Boreal forests—together comprising the largest land biome on Earth—account for about 23% of our planet’s forested area and generally experience less pressure from human activities than other regions. A recent analysis of satellite images, however, showed that anthropogenic climate change has reached the biome—and it’s a scene worthy of Tolkien: The entire boreal forest is on the move.
Global change ecologist Logan Berner and remote sensing expert Scott Goetz, both from Northern Arizona University, used Landsat satellite images from 1985 to 2019 to examine changes in land cover. Along the southern edge of boreal forests, the team observed an increase in browning, indicating that trees were dying. Greening along the northern edge, on the other hand, crept upward over the decades.
“It clearly shows that one of the world’s largest biomes is in the midst of a massive transition,” said Terry Chapin, an ecologist from the University of Alaska Fairbanks who was not involved in the study. “This puts another nail in the coffin in terms of showing what climate change is doing to our planet.”
What’s Causing the Shift?
The boreal forest biome encompasses more than 15 million square kilometers (about 5.8 million square miles) and features deciduous trees and conifers that can survive cold temperatures all year. Prior to Berner and Goetz’s work, these forests had been projected to move northward because of climate change, but whether the biome was already shifting remained uncertain.
Previous studies have examined the move in localized areas using coarse-resolution satellite data, but Berner and Goetz’s study is the first to reveal the global picture using Landsat’s high-resolution images. To isolate the effects of climate change, the researchers excluded forest areas that were greening because they were recovering from disturbances like wildfires and logging. Compared with previous work, Chapin said, “it’s a much cleaner study in terms of its ability to make conclusions about the effects of climate.”
The researchers suggested the shift is caused by direct and indirect factors. In northern latitudes, warmer temperatures lead to longer growing seasons, which speed up forest development. Meanwhile, temperatures along the southern edge are becoming too hot to sustain forest growth, leading to browning.
In addition, comparing greening and browning rates with a database of soil nitrogen levels uncovered a previously overlooked indirect effect—areas experiencing greening tended to have high soil nitrogen levels. According to Berner, warming along northern latitudes likely stimulates microbes to break down organic matter and release nitrogen, which then promotes tree growth.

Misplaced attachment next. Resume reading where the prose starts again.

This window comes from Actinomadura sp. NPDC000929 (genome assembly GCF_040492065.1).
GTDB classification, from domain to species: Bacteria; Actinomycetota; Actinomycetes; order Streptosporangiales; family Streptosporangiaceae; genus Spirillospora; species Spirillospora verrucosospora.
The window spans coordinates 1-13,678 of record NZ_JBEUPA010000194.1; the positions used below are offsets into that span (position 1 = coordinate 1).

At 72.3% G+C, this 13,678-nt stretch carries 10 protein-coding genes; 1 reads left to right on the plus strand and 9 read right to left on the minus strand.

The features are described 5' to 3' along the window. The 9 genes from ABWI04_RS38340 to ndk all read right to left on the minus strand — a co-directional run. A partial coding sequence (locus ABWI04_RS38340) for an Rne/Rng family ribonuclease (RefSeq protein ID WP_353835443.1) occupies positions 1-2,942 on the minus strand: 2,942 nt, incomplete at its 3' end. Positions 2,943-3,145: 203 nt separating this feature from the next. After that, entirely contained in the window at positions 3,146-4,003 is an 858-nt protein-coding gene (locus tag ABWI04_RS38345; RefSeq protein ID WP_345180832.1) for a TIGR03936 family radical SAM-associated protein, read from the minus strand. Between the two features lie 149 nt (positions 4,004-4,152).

Comparing the rate of greening across the entire study period (1985–2019) with the rate of greening over the past 2 decades revealed that the shift is slowing—a trend Berner thinks will continue. “With continued climate change, we’re likely to see actually a contraction of the boreal forest overall, because the rate at which trees die is much faster than the rate at which they’re able to expand,” he said. According to Goetz, including data on the forest shift in models “will be our best way for projecting what’s likely to happen over the next 2–3 decades.”
The shift will have far-reaching consequences, some of which could further exacerbate climate change, according to the authors. Tree mortality along the southern border will increase carbon dioxide in the atmosphere if the forests aren’t replaced with plants that are equally good at fixing carbon. Increasing tree cover in the north will cause this region to absorb more sunlight, further warming the region. Vegetation also traps snow that insulates permafrost, potentially causing it to melt and lead to the release of methane and carbon dioxide.
The effects of the forest shift will also cascade through wildlife populations. For example, increased greening along northern latitudes can lead shrubs to outcompete lichens that caribou depend on during the winters. Lichens are a source of food already threatened by forest fires. Caribou are known to shape forests by trampling vegetation and redistributing nutrients as they migrate. As caribou numbers decline, so will their ability to mold forests. Beaver populations, on the other hand, have increased in recent years. An increase in woody plants along the northern margin of the boreal forest will encourage beavers to move northward, damming and remodeling rivers as they go.
However, Berner and Goetz cautioned that the remote sensing data do not give a comprehensive picture of all ecosystem change. A more thorough understanding will require on-the-ground monitoring, advanced models, and more remote sensing. Ecological monitoring will be especially important, the authors said, as forecasts show extreme events, including heat waves, droughts, and forest fires, are likely to increase in frequency. These devastating events could have a monumental impact on the boreal forest biome in the next few decades.
—Saima Sidik (@saimamaysidik), Science Writer